- Donald Trump is set to take part in a state visit to the UK later this year.
- the visit was put on hold last year following reports that Trump was concerned about widespread public opposition to the visit.
- However, a spokesperson for prime minister Theresa May said plans were now being “finalised”.
- Trump says the two countries are now joined at the hip.
LONDON – Theresa May and Donald Trump are now “finalising” plans for a state visit to the UK later this year.
Following their meeting at the World Economic Forum in Davos on Thursday, a spokesperson for the prime minister said that the two had discussed their plans and instructed US and UK officials “to work together on finalising the details of a visit by the President to the UK later this year.”
A senior UK government source told Business Insider that they now expect the president to visit the UK in the “second half of this year.”
Plans for a state visit were put on hold last year following reports that the president was unwilling to visit Britain while there remained widespread public and press opposition to it.
However, the two leaders appeared to have moved towards agreeing a date for the visit.
“We will talk about it. We will talk about that,” Trump said today in advance of the meeting.
The president also dismissed “false rumours” that there had been a rift between the two countries.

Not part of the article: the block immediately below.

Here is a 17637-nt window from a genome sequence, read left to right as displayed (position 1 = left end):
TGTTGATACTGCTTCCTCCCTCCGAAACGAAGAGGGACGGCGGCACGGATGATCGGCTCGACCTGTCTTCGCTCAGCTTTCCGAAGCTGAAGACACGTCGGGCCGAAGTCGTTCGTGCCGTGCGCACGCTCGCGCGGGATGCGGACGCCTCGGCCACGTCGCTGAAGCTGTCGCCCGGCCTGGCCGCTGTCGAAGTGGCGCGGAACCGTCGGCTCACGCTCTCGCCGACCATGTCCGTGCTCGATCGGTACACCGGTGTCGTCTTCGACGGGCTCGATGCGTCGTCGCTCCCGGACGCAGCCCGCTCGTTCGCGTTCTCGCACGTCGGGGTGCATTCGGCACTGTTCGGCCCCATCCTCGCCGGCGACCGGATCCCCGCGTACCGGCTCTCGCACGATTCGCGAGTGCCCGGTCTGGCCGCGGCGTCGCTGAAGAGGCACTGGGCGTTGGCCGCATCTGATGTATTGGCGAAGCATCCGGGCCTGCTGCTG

“It’s been an honour to be with Prime Minister May. We’ve had a great discussion,” Trump said.
“We are on the same wavelength I think in every respect. The prime minister and myself have had a really great relationship.
“Some people don’t necessarily believe that but I can tell you I have tremendous respect for the prime minister and the job she’s doing.
Great bilateral meeting with Prime Minister Theresa May of the United Kingdom, affirming the special relationship and our commitment to work together on key national security challenges and economic opportunities. #WEF18 pic.twitter.com/FPP8aRDAyt
— Donald J. Trump (@realDonaldTrump) January 25, 2018
A spokesperson for May said the two leaders had discussed Iran, the Syrian conflict and Britain’s exit from the EU.
“The PM and the President discussed Iran, and the need to work together to combat the destabilising activity which it is conducting in the region, including ballistic missile development, and continuing efforts to ensure Iran does not develop nuclear weapons,” the spokesperson said.
“They also agreed on the importance of continuing to stand side-by-side in the fight against Daesh in Syria and elsewhere. “The Prime Minister updated the President on the good progress which had been made in the Brexit negotiations so far.”
A UK government source said that May had planned to bring up the visit in the meeting.
“I honestly can’t remember which of them brought [the state visit] up first. But it was something that was always going to be talked about.”
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